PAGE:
British FM: Libyan Rebels Release Captured SAS Troops

British Troops Sent to 'Offer Help' After Repeated Warnings Against Foreign Meddling

Update 3/6 12:57 PM: Foreign Secretary William Hague is reporting that the SAS troops as well as the diplomat “have now left Libya.” He insisted that the British government would send more diplomatic teams to East Libya “in due course.”

Sometimes no really means no.

That’s what the British military learned today when, after a solid week of Libyan rebel leaders insisting that they didn’t want any foreign intervention in the ongoing efforts to oust long-time dictator Moammar Gadhafi, they decided a great idea would be to dispatch a unit of their special forces, the SAS, to Benghazi to “offer help.”

The troops arrived in plain clothes and accompanied a “junior diplomat” who had ostensibly been dispatched to “establish relations” with the opposition’s leadership council. The rebels have been in control of virtually the entire eastern half of the nation plus a number of cities in the west for over a week.

But the rebels’ troops spotted the plain clothes troops and hauled them away, worrying that public support would be damaged if they were seen as a Western-backed coup against Gadhafi, one of the chief reasons they have repeatedly spurned US and British offers of military help.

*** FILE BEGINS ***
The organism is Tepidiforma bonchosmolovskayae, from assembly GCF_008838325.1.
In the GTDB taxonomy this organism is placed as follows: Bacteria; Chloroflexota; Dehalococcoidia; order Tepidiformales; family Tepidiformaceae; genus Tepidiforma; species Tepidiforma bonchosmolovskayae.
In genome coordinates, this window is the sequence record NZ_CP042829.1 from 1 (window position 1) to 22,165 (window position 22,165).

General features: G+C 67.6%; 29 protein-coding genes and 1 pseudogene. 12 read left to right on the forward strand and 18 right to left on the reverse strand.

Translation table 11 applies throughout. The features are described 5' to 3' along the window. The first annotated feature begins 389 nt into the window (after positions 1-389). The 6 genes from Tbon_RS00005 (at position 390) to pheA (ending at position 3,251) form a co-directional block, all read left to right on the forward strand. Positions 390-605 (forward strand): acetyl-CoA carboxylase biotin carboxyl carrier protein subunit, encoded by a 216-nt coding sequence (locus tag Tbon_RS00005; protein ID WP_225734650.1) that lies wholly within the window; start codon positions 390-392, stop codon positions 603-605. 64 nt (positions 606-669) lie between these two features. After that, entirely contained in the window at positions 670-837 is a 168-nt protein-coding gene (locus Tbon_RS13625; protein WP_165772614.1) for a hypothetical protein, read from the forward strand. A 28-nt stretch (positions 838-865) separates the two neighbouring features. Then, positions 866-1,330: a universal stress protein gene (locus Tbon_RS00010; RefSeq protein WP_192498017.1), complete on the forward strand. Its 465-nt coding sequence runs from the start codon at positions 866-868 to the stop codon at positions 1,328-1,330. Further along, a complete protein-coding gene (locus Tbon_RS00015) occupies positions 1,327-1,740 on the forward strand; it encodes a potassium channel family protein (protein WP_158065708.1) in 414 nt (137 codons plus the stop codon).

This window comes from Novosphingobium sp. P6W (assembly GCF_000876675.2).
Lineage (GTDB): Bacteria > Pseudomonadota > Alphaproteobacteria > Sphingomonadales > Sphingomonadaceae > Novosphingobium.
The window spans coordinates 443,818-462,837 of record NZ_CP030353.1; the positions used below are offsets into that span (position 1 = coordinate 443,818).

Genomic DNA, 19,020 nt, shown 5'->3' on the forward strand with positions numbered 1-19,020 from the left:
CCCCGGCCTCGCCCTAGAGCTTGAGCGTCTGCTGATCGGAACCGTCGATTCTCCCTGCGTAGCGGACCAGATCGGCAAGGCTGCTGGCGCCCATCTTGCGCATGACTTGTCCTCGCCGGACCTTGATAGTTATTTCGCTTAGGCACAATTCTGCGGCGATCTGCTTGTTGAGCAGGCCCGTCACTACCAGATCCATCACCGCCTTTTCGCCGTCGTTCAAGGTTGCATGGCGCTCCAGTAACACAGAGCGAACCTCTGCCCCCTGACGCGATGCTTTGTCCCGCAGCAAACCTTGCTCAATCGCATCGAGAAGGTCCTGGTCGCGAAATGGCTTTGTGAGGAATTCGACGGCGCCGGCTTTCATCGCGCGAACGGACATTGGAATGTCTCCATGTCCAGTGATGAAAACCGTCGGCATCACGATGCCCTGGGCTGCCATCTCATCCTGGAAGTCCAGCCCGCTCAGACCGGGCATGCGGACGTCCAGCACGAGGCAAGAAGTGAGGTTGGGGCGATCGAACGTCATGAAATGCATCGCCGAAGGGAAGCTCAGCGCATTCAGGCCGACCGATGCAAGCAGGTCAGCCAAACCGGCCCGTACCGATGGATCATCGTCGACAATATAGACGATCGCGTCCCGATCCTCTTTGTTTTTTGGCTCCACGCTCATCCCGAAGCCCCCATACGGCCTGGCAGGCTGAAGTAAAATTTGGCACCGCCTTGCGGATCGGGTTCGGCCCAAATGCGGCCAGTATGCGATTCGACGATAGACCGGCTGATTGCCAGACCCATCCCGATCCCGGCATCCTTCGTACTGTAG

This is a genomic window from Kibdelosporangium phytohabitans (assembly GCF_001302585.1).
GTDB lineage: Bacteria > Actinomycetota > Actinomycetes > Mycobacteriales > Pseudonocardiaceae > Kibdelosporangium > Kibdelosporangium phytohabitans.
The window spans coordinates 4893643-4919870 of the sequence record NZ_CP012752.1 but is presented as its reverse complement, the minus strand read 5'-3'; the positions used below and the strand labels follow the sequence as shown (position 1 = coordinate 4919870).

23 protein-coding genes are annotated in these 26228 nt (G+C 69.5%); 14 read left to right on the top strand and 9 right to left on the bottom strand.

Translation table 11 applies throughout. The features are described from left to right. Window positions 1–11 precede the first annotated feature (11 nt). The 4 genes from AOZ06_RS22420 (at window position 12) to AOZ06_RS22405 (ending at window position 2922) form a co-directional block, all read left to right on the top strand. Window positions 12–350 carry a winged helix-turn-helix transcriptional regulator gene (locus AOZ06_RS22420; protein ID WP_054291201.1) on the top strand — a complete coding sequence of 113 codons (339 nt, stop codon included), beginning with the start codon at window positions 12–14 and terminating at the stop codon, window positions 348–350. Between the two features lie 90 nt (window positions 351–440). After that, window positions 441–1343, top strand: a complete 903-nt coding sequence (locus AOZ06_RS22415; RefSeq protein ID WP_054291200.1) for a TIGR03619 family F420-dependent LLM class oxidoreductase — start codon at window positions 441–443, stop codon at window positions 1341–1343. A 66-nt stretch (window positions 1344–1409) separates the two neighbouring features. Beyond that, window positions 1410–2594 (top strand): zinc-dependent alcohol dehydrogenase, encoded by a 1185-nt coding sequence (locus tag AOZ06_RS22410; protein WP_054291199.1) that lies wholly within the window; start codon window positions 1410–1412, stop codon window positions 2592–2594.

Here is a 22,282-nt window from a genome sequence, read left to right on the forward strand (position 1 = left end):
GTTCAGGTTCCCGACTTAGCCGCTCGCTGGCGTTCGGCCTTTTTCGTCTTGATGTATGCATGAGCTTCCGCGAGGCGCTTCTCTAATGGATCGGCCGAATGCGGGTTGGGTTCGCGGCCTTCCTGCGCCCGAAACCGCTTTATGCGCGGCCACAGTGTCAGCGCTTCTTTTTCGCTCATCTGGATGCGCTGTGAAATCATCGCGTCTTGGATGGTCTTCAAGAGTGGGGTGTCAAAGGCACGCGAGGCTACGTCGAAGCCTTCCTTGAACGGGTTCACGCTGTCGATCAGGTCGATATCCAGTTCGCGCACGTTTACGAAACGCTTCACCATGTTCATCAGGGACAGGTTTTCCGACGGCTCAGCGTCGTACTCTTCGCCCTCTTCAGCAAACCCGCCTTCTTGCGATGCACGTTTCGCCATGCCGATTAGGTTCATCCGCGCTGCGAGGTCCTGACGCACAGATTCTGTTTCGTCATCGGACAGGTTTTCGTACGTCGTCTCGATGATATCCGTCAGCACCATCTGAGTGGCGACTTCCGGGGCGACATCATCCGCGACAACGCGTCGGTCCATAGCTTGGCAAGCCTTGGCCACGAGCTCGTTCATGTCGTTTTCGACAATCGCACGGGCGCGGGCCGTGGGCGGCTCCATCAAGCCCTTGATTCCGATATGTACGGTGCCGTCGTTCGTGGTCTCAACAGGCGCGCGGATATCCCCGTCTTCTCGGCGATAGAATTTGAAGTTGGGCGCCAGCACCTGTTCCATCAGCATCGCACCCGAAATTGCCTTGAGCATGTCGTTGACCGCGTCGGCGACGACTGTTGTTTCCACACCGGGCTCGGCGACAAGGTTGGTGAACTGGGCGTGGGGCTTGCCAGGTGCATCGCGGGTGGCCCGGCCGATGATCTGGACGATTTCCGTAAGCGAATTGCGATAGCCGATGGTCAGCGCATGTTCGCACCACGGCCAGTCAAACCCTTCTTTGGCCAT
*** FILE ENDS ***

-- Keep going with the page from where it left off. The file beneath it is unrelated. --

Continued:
Though the diplomat’s arrival doesn’t appear to have been a major problem, the protest movement has sought international recognition as the “legitimate government of Libya” over the Gadhafi regime, the fact that he showed up uninvited with a unit of soldiers appears to have angered the rebel leadership council, which immediately ordered the lot of them thrown into a military brig.

Publicly the British Defense Ministry has declined comment on the arrests, saying that they never comment on any activities of the SAS, but officials have said off the record that they don’t expect the matter to escalate and that the rebels are “just making a point.” Indeed, reports from the following morning suggested that the troops and the diplomat were expelled from the country, though Foreign Secretary William Hague suggested they would likely send another “team.”

The point, which appears to have been lost on Western officials the first hundred times they said it, is that Libya’s protest movement does not want a NATO-led occupation, or any other occupation, and that they feel perfectly capable of taking the rest of the nation on their own, using a combination of the military defectors (which amount to most of Libya’s military) and the massive popular support for Gadhafi’s ouster.

Author: Jason Ditz

Jason Ditz is Senior Editor for He has 20 years of experience in foreign policy research and his work has appeared in The American Conservative, Responsible Statecraft, Forbes, Toronto Star, Minneapolis Star-Tribune, Providence Journal, Washington Times, and the Detroit Free Press.